US President Joe Biden will begin his three-day trip to South Korea today.
Biden will meet with President Yoon Suk-yeol during a bilateral summit on Saturday in his first visit to Asia since becoming President. Both leaders committed to taking a harder stance on North Korea following its recent intercontinental ballistic missile (ICBM) test in March and other subsequent missile tests.
Officials suspect North Korea may conduct another IBCM test upon Biden’s visit. Policy coordination on North Korea will take top priority at the meeting, with discussions on the deployment of additional US nuclear-powered submarines, aircraft carriers and long-range bombers to the region. Additional talks are expected on economic security as part of efforts to strengthen the US-South Korean alliance.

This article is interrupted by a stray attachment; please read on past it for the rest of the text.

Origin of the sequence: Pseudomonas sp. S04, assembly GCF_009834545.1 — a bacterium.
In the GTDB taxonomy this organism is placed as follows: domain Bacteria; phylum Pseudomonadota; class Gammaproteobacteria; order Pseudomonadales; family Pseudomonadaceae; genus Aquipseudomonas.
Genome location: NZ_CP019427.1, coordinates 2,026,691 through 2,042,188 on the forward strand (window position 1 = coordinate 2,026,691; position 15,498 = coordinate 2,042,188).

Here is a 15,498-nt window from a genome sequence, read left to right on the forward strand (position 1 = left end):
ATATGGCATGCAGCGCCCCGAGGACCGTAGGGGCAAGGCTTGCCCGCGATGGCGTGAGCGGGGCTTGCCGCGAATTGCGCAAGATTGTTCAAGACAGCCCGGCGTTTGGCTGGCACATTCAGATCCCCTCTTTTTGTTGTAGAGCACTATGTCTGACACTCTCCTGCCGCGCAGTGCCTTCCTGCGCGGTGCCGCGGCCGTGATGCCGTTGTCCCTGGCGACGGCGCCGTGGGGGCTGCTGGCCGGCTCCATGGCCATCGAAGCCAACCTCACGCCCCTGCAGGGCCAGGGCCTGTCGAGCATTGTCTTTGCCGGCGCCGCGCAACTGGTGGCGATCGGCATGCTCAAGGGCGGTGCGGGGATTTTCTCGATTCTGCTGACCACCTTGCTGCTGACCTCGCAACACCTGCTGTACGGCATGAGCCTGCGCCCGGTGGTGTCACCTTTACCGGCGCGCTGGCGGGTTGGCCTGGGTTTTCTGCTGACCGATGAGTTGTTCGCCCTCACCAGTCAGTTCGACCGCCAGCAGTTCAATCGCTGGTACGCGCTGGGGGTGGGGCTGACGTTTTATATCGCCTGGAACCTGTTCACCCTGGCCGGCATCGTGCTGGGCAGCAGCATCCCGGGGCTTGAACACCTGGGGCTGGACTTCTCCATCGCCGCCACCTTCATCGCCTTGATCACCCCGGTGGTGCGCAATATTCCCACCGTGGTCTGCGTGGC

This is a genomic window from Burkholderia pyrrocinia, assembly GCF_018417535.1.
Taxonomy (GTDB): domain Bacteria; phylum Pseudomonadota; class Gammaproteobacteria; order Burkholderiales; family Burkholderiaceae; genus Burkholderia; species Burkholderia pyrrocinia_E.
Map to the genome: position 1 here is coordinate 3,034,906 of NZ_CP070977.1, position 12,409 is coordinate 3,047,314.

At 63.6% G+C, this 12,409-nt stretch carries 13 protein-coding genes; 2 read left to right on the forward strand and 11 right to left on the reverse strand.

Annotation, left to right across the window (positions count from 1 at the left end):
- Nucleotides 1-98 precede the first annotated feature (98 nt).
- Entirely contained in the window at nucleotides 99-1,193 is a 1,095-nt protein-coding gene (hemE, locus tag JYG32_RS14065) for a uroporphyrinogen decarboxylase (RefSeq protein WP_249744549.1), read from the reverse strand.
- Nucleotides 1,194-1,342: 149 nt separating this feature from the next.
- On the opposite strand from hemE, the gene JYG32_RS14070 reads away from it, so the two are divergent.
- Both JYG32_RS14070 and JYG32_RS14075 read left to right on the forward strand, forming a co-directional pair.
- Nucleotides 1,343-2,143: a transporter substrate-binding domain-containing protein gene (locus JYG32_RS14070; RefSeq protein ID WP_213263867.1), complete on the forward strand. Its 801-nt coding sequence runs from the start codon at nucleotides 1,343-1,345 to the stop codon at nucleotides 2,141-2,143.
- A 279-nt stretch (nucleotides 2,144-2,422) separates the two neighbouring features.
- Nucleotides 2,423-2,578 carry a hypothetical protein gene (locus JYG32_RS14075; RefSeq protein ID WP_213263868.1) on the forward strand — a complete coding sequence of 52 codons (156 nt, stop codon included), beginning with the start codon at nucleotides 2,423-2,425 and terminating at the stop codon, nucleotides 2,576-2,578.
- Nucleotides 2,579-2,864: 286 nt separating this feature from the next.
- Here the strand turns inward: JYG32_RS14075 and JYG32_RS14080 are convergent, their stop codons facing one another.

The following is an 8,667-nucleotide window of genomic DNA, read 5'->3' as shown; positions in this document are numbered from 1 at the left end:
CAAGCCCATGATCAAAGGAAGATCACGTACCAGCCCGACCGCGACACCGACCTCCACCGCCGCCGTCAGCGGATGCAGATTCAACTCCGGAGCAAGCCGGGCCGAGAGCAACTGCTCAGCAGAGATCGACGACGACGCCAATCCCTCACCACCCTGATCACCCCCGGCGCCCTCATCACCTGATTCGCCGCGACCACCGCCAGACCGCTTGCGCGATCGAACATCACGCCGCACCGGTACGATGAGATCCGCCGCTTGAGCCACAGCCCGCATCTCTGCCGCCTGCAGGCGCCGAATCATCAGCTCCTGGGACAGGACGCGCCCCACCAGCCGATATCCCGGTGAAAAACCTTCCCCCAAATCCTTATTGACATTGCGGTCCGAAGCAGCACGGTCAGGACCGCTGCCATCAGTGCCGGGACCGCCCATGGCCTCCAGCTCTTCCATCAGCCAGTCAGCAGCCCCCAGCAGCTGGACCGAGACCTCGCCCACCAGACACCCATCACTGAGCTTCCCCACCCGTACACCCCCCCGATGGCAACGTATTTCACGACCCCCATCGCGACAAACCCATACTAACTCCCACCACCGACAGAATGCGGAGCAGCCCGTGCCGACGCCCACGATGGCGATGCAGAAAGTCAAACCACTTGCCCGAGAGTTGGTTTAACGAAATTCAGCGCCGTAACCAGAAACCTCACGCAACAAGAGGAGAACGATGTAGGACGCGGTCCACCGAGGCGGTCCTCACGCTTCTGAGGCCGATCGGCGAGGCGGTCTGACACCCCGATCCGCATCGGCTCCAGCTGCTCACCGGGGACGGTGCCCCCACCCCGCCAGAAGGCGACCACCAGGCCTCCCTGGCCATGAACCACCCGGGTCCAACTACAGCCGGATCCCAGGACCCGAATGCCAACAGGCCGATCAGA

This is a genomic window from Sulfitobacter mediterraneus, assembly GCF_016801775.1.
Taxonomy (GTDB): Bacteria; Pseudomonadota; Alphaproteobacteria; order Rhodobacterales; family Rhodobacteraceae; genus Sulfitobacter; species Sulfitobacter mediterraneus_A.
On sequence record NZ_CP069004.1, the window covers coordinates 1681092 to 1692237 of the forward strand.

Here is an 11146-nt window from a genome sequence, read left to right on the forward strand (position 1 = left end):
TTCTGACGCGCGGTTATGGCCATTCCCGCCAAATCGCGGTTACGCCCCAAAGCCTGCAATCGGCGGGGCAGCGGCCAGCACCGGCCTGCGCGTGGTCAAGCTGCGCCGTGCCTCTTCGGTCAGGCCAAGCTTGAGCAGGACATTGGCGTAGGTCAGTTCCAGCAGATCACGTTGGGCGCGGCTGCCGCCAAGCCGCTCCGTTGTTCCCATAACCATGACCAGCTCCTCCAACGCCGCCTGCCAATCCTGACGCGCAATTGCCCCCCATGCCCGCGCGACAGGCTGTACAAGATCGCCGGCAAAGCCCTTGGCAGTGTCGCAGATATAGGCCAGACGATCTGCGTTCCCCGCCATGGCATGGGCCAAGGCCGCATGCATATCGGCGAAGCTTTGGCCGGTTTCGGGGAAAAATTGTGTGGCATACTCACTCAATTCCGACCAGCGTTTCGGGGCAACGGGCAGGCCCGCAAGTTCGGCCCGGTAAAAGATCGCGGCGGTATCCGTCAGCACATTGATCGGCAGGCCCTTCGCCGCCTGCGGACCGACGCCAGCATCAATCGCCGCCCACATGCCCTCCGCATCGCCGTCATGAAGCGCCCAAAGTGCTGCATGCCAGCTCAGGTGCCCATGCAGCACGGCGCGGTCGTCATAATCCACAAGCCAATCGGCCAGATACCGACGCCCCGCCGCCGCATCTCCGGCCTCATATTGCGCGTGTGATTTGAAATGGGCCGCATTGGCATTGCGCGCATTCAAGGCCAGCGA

Sunday, Biden will travel to Japan to attend the QUAD summit in Tokyo—where he is expected to spearhead calls for a united Indo-Pacific to check Chinese regional influence. The US intends to work with Japan, India and Australia towards a free and open Indo-Pacific, promoting regional economic security through the Indo-Pacific Economic Framework (IPEF). Although South Korea is not part of QUAD, the US envisions its involvement in IPEF as one of Asia’s major economies to significantly aid regional security.
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Sabrine is an Analyst for Foreign Brief and a graduate student at Yonsei University in South Korea, specializing in foreign policy and security in East Asia. Previously, she contributed as a freelance writer for online publications and worked as a sub-editor for the Daily NK.